IMF Executive Board Completes Sixth Review Under Sierra-Leone’s ECF, and Approves a New three-year ECFPress Release No. 10/228
June 4, 2010
The Executive Board of the International Monetary Fund (IMF) today approved the sixth review of Sierra Leone’s performance under the Extended Credit Facility (ECF) arrangement. The approval will enable a final disbursement of SDR 7 million (about US$10.2 million), bringing total disbursements under the program to SDR 51.88 million (US$75.8 million). In completing the review, the Executive Board granted a waiver for the non-observance of the quantitative performance criterion on the domestic primary fiscal balance of the central government.
The Board has also approved a new three-year successor arrangement under the ECF in a total amount equivalent to SDR 31.11 million (US$45.4 million), which will take effect on July 1st, 2010, and will enable the first disbursement of an amount equivalent to SDR 4.44 million (US$ 6.5 million). The new arrangement is designed to support the authorities’ program to raise economic growth by increasing investment in infrastructure and developing an accessible financial sector. The program will help create fiscal space for accelerated capital and social spending by broadening the tax base, containing non-priority spending, and raising public sector efficiency, especially in project selection and implementation.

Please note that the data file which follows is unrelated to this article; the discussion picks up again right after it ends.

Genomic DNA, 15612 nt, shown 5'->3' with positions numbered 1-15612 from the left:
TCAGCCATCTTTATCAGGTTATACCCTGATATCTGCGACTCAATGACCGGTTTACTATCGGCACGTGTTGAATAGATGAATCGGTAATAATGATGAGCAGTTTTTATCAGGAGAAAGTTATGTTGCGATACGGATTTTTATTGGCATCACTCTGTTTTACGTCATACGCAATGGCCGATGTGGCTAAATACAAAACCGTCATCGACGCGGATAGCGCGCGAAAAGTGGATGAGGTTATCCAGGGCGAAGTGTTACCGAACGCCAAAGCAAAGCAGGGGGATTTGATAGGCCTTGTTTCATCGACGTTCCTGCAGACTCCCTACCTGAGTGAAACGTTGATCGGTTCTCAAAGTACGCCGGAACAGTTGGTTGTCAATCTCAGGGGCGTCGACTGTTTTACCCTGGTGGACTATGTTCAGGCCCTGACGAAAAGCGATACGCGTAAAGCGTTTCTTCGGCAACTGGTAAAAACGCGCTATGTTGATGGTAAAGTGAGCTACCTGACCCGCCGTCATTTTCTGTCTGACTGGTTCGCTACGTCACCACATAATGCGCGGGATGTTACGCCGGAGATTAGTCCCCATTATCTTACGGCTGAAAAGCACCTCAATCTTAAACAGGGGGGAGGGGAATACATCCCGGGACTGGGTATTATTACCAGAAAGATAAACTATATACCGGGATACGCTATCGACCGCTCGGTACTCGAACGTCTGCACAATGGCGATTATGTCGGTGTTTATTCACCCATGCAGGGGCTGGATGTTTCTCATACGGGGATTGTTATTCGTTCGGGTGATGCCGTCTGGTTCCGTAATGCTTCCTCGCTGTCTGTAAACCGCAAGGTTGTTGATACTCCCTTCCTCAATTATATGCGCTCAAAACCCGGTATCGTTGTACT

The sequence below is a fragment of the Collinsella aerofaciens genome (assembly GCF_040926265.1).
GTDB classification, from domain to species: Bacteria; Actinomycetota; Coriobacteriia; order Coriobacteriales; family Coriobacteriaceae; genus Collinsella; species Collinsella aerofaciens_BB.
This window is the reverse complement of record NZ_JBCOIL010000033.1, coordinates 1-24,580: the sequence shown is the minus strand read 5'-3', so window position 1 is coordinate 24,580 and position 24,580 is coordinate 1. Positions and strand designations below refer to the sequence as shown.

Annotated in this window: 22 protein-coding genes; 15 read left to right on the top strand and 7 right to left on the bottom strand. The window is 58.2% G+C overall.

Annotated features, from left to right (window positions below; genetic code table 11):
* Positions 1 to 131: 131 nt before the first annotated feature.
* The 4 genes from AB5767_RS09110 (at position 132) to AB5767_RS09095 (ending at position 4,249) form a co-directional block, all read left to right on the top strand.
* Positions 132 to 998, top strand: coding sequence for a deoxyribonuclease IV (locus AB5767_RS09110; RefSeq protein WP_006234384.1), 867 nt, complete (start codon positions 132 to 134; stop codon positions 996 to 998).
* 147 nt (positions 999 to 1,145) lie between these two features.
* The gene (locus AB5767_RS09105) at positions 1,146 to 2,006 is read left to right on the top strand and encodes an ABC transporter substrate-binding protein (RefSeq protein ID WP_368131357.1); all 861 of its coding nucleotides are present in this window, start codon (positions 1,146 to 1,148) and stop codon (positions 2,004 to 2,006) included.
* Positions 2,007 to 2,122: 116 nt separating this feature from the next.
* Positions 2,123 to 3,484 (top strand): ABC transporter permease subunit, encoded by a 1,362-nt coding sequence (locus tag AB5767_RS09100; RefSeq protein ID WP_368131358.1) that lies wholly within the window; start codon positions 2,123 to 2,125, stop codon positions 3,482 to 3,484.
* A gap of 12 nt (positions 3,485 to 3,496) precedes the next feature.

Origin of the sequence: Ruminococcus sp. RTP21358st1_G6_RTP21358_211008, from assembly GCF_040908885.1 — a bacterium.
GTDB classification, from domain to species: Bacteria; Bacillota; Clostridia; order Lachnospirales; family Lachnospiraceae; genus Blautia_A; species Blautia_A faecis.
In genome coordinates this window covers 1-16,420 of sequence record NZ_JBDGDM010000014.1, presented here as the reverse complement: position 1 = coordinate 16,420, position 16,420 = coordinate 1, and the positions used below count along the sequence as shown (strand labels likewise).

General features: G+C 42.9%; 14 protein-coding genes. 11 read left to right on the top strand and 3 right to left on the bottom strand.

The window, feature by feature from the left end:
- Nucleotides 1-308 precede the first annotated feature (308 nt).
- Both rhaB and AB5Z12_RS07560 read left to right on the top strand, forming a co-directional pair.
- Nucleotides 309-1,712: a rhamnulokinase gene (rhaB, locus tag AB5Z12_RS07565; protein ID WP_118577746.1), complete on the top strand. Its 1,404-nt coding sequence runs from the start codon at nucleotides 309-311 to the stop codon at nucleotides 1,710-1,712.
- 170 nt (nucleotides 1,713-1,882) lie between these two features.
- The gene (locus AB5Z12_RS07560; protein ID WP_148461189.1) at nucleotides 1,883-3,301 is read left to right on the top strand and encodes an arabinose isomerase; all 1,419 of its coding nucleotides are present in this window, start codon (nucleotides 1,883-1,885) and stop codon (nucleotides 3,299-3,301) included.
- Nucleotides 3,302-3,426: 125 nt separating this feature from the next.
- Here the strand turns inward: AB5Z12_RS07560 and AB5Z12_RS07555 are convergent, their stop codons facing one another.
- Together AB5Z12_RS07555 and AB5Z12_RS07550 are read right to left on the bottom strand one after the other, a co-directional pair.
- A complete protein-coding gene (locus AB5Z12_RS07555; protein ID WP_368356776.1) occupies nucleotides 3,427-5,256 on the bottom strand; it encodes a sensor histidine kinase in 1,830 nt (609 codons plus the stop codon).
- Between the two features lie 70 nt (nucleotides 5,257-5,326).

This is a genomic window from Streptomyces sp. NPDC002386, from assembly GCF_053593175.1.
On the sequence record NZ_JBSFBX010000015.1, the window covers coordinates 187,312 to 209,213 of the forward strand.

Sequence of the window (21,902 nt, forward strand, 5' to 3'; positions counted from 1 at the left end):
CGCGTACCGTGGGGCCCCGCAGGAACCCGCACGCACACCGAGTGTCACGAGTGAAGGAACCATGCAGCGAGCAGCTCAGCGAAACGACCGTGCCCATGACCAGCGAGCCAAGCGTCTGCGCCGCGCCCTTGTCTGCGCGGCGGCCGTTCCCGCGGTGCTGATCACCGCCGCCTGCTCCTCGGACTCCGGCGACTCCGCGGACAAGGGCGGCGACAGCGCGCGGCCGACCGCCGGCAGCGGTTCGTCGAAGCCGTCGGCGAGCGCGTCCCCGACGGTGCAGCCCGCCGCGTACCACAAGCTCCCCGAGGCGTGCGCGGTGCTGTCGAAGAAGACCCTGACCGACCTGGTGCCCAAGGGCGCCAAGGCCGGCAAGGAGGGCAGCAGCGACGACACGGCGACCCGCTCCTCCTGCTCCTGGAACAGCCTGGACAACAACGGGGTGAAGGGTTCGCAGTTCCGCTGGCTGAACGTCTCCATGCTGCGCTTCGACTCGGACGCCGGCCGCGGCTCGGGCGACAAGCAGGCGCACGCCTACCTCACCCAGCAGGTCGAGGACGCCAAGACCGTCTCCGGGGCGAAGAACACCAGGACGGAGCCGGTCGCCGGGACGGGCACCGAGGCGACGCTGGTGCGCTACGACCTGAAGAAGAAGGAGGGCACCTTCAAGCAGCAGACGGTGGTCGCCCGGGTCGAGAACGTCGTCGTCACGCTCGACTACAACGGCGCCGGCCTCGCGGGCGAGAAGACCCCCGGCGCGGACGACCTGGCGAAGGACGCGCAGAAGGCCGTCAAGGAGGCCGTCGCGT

The Executive Board originally approved a three-year Poverty Reduction and Growth Facility (PRGF) arrangement in 2006 (see Press Release No.06/94) which was later extended by one year and recently converted to an ECF.
At the conclusion of the Executive Board discussion on Sierra Leone, Mr. Murilo Portugal, Deputy Managing Director and Acting Chair, stated:
“After being adversely affected by falling global demand last year, economic activity is expected to pick up in 2010 due to a recovery in export demand and continued investment in infrastructure. Inflation rose sharply in early 2010, reflecting a jump in the price level related to the implementation of the new goods and services tax and a depreciation of the leone against the U.S. dollar in the second half of 2009. Gross international reserves remain at comfortable levels.
“The policies supported by a new three-year Extended Credit Facility arrangement will raise economic growth by increasing investment in infrastructure and developing an accessible financial sector. For 2010 and in the medium-term, fiscal space for higher capital and social spending will be created by broadening the tax base, containing non-priority spending, and raising public sector efficiency, especially in project selection and implementation. The introduction of the goods and services tax, implementation of the new Mines and Minerals Act, and strengthening of tax administration will improve revenue collection. The establishment of an automatic pricing framework for petroleum products to ensure full pass-through of prices will reduce the fiscal risk from high international fuel prices.